In the end, they did what they always did and he solved the case and she saved him from being killed because he always got too involved. The victory had a hollow feel to it and she went home to their place, now just hers, and it was empty without his usual gloating and attempts to get her to eat enormous amounts of nachos slathered in condiments. She hadn’t been able to stay, the need for the truth burning a hole through her embarrassment. She didn’t want to go to the source, not yet, so she went to the next best thing.

Henry Spencer hadn’t looked surprised to see her, but he had looked uncomfortable. He had been lying to her as well, after all. He’d welcomed her into his home and apologized for her finding out this way and said he was sorry that Shawn hadn’t told her himself, but even though he didn’t always like Shawn’s methods, Henry had to admit they were effective and maybe that’s why the lie had remained in place so long. He explained that Shawn had always had a gift, had been able to spot details and retain information, knowing how to read people and deduce facts from a single glance. It would have been truly fascinating to learn about anyone else, but not about the man who had managed to convince a con artist’s daughter he was truly psychic. The last thing Henry said was that he liked the man his son was when he was with her and he hoped they could work things out.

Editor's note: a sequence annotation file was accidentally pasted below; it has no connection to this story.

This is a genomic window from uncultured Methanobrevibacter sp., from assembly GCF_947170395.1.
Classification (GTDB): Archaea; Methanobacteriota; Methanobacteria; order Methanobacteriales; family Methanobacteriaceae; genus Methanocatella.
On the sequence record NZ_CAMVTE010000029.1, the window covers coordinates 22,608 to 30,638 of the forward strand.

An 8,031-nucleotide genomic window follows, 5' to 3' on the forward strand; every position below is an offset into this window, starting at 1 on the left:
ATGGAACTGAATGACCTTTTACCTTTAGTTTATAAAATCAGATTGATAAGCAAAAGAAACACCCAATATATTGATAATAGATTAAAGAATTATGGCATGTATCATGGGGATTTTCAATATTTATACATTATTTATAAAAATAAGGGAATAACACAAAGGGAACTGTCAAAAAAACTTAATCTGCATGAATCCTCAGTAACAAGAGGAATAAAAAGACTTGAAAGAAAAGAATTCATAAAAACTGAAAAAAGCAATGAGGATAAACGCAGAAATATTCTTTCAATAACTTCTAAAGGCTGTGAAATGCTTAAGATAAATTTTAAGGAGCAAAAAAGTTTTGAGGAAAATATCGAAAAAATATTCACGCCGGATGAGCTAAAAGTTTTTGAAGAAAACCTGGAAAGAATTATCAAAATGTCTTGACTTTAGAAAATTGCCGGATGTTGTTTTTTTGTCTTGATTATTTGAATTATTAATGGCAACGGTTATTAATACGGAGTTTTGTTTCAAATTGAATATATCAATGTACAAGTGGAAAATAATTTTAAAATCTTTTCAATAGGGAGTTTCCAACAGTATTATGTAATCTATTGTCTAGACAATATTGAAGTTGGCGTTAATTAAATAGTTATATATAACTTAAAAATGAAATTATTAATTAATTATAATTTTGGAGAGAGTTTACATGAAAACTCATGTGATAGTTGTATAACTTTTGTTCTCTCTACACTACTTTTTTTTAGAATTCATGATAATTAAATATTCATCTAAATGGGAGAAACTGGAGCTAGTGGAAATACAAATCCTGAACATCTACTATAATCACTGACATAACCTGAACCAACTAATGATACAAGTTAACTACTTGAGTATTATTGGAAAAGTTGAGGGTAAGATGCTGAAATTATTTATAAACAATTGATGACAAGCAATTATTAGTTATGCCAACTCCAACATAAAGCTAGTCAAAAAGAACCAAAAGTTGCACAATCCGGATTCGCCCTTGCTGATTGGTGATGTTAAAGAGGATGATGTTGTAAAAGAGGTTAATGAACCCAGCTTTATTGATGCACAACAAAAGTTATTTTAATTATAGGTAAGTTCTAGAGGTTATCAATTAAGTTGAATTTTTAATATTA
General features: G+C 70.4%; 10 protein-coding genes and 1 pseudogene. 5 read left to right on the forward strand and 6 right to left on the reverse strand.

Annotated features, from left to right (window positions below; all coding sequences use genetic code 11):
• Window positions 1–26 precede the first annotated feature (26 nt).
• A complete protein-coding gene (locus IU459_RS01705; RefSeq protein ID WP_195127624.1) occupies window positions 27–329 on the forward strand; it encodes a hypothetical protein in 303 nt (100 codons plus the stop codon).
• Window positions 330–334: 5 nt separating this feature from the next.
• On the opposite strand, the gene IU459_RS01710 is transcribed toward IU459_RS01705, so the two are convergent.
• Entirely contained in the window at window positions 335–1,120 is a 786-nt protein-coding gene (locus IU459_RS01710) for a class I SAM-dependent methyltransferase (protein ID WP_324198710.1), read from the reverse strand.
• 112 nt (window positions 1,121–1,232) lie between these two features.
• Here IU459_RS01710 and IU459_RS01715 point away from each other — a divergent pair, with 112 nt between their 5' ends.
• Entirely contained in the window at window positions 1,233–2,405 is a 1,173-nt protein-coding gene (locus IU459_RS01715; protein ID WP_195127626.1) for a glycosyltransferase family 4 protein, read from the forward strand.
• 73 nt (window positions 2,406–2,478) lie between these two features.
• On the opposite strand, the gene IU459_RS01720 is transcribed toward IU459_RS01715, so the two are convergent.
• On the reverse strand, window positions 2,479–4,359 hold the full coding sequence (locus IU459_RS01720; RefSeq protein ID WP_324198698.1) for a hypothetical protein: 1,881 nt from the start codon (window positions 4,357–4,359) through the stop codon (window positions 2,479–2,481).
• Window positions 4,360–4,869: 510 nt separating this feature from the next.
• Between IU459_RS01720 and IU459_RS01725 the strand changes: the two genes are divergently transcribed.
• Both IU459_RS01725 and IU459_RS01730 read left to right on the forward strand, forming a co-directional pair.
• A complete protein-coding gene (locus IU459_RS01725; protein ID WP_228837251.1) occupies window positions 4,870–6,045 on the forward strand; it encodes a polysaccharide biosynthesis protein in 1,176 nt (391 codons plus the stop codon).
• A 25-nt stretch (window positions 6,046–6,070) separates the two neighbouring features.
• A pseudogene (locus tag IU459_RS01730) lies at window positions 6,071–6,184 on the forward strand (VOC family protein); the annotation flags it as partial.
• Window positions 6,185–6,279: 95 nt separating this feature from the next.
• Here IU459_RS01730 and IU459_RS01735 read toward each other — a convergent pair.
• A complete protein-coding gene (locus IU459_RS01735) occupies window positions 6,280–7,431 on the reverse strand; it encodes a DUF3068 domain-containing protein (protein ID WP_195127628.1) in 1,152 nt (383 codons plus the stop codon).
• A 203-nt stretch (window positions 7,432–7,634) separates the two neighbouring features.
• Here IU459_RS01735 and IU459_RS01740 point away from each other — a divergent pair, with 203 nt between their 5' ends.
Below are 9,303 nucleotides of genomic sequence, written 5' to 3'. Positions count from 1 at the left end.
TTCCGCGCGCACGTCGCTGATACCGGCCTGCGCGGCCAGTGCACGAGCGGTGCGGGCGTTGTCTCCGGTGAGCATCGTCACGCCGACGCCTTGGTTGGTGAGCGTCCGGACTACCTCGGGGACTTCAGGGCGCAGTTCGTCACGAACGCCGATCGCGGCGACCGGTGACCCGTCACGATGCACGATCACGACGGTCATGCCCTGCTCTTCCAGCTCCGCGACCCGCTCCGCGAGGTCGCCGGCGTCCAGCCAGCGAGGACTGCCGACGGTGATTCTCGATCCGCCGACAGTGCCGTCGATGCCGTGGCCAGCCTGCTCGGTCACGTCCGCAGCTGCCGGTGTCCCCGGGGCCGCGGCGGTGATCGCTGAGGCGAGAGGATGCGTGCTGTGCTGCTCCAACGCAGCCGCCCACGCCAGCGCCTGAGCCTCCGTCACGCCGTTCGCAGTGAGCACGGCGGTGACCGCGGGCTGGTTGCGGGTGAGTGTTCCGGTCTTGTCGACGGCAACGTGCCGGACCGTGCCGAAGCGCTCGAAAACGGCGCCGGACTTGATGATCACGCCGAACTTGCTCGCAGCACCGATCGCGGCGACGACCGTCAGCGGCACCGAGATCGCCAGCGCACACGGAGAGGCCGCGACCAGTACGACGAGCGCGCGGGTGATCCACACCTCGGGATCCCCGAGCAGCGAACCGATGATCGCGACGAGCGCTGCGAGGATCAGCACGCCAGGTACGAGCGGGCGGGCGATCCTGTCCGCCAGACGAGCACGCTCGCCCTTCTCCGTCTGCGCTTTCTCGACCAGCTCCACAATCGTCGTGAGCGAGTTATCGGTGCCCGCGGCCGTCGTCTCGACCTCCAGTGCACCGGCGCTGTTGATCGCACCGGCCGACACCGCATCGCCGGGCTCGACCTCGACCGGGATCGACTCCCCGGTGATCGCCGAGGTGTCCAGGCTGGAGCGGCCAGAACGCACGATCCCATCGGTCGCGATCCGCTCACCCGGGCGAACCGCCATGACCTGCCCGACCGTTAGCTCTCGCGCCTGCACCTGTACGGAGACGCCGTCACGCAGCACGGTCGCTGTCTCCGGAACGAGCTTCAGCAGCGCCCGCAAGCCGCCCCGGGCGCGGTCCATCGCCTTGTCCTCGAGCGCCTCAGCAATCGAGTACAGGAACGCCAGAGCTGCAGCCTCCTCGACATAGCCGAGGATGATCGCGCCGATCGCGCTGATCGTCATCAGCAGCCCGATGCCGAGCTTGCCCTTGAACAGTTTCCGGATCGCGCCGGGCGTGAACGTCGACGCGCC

Everything he said was an interesting perspective, but it didn’t help her, not really. Maybe later it would mean more, but she needed to know more now. Perhaps from someone Shawn actually confided in.